“That’s why I am on a mission to support companies and organisations who care for their employees to not just find the right words at such a crucial period at the height of grief, but also to establish meaningful ways to genuinely be there for people.

“We all know that employees who feel supported and valued are more satisfied and productive at work and there is no more urgent time to be there for them than when they are grieving.”

Employers can learn to better support employees through loss

Emma’s experience drove her on to take voluntary redundancy from her job as a learning and development consultant and retrain as a coach to help people suffering from emotional health difficulties, often also caused by grief. Four years on, she is now leading a team of other freelance trainers, coaches, and counsellors as The Mental Health People.

She said: “Lots of people we work with have told us they have struggled at work after bereavement, HR teams have explained that loss can often be the catalyst for grievances and tribunals and managers themselves don’t feel confident or comfortable in knowing what to do when the worst happens.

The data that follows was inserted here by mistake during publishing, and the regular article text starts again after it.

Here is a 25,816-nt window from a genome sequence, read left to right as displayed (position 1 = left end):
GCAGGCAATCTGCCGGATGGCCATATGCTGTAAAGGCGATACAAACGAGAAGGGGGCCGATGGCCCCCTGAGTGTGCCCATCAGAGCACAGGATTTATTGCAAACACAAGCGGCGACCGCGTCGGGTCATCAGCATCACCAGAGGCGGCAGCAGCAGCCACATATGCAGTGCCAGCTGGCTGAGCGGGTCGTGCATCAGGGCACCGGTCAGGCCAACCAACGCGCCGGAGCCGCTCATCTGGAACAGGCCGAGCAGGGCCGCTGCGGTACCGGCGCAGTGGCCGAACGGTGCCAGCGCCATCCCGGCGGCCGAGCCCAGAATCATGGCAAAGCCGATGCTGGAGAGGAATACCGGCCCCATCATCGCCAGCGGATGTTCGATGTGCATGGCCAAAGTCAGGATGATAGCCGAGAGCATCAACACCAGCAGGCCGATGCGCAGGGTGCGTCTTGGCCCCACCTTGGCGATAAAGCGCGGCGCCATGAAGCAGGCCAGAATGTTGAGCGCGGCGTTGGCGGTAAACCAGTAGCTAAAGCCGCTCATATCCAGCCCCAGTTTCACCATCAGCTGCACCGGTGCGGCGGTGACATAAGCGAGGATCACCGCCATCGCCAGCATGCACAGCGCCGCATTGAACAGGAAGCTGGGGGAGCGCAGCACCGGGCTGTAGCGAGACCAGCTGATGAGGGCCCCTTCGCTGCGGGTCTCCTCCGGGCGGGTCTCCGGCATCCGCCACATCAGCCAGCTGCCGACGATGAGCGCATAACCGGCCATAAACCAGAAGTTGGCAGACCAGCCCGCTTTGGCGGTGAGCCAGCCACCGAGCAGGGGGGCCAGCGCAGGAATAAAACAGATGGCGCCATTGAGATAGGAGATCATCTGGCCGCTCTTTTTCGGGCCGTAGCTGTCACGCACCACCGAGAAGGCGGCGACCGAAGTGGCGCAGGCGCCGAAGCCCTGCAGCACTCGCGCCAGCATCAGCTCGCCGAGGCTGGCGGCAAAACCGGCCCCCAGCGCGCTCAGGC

“I have now collaborated with my team at The Mental Health people to provide a meaningful course for managers’ training that can really make a difference.

Mental Health Support: Good For Employees, Good for the Bottom Line

“We need managers to embrace compassion and support in a way that means their colleagues don’t have to suffer even more when they are already coping in what can already be extreme circumstances, we need the founders and directors to invest in their workforce and we need greater understanding of how debilitating grief can be.

“For those thinking more about their bottom line than their employees’ wellbeing, they should be assured that a study by Deloitte found that for every £1 invested in mental health support in the workplace, there is an average return of £5 in improved productivity and reduced absenteeism.”